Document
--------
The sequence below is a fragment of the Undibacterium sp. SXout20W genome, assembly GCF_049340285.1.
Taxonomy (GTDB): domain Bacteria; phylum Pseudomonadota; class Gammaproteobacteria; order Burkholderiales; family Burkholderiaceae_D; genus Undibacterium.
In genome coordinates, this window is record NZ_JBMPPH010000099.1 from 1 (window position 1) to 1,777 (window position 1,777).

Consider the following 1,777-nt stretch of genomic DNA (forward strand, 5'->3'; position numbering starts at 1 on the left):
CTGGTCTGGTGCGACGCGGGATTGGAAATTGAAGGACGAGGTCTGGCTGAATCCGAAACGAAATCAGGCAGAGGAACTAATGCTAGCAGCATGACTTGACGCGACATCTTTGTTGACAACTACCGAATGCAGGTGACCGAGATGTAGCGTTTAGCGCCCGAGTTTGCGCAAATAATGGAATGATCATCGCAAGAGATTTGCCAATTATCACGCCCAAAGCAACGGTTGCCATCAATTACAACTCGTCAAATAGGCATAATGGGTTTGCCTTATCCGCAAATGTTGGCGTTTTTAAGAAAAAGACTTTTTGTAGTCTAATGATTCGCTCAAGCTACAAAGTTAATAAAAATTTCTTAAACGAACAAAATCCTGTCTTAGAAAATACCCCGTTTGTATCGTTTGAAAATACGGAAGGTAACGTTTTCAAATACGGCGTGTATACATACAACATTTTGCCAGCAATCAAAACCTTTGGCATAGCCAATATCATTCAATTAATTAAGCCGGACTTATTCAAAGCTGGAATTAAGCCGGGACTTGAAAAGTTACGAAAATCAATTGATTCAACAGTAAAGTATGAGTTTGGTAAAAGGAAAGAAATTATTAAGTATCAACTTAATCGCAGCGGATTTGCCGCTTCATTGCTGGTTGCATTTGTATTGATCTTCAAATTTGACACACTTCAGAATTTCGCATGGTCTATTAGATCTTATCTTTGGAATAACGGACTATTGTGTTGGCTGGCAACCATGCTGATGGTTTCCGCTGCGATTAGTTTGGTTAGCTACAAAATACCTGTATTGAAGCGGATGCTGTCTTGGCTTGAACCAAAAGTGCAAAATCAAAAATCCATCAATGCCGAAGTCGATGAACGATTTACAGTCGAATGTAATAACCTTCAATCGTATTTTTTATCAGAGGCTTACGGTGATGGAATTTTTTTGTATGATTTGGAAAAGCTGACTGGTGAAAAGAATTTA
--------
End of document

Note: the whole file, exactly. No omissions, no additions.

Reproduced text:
The sequence below is a fragment of the Undibacterium sp. SXout20W genome, assembly GCF_049340285.1.
Taxonomy (GTDB): domain Bacteria; phylum Pseudomonadota; class Gammaproteobacteria; order Burkholderiales; family Burkholderiaceae_D; genus Undibacterium.
In genome coordinates, this window is record NZ_JBMPPH010000099.1 from 1 (window position 1) to 1,777 (window position 1,777).

Consider the following 1,777-nt stretch of genomic DNA (forward strand, 5'->3'; position numbering starts at 1 on the left):
CTGGTCTGGTGCGACGCGGGATTGGAAATTGAAGGACGAGGTCTGGCTGAATCCGAAACGAAATCAGGCAGAGGAACTAATGCTAGCAGCATGACTTGACGCGACATCTTTGTTGACAACTACCGAATGCAGGTGACCGAGATGTAGCGTTTAGCGCCCGAGTTTGCGCAAATAATGGAATGATCATCGCAAGAGATTTGCCAATTATCACGCCCAAAGCAACGGTTGCCATCAATTACAACTCGTCAAATAGGCATAATGGGTTTGCCTTATCCGCAAATGTTGGCGTTTTTAAGAAAAAGACTTTTTGTAGTCTAATGATTCGCTCAAGCTACAAAGTTAATAAAAATTTCTTAAACGAACAAAATCCTGTCTTAGAAAATACCCCGTTTGTATCGTTTGAAAATACGGAAGGTAACGTTTTCAAATACGGCGTGTATACATACAACATTTTGCCAGCAATCAAAACCTTTGGCATAGCCAATATCATTCAATTAATTAAGCCGGACTTATTCAAAGCTGGAATTAAGCCGGGACTTGAAAAGTTACGAAAATCAATTGATTCAACAGTAAAGTATGAGTTTGGTAAAAGGAAAGAAATTATTAAGTATCAACTTAATCGCAGCGGATTTGCCGCTTCATTGCTGGTTGCATTTGTATTGATCTTCAAATTTGACACACTTCAGAATTTCGCATGGTCTATTAGATCTTATCTTTGGAATAACGGACTATTGTGTTGGCTGGCAACCATGCTGATGGTTTCCGCTGCGATTAGTTTGGTTAGCTACAAAATACCTGTATTGAAGCGGATGCTGTCTTGGCTTGAACCAAAAGTGCAAAATCAAAAATCCATCAATGCCGAAGTCGATGAACGATTTACAGTCGAATGTAATAACCTTCAATCGTATTTTTTATCAGAGGCTTACGGTGATGGAATTTTTTTGTATGATTTGGAAAAGCTGACTGGTGAAAAGAATTTA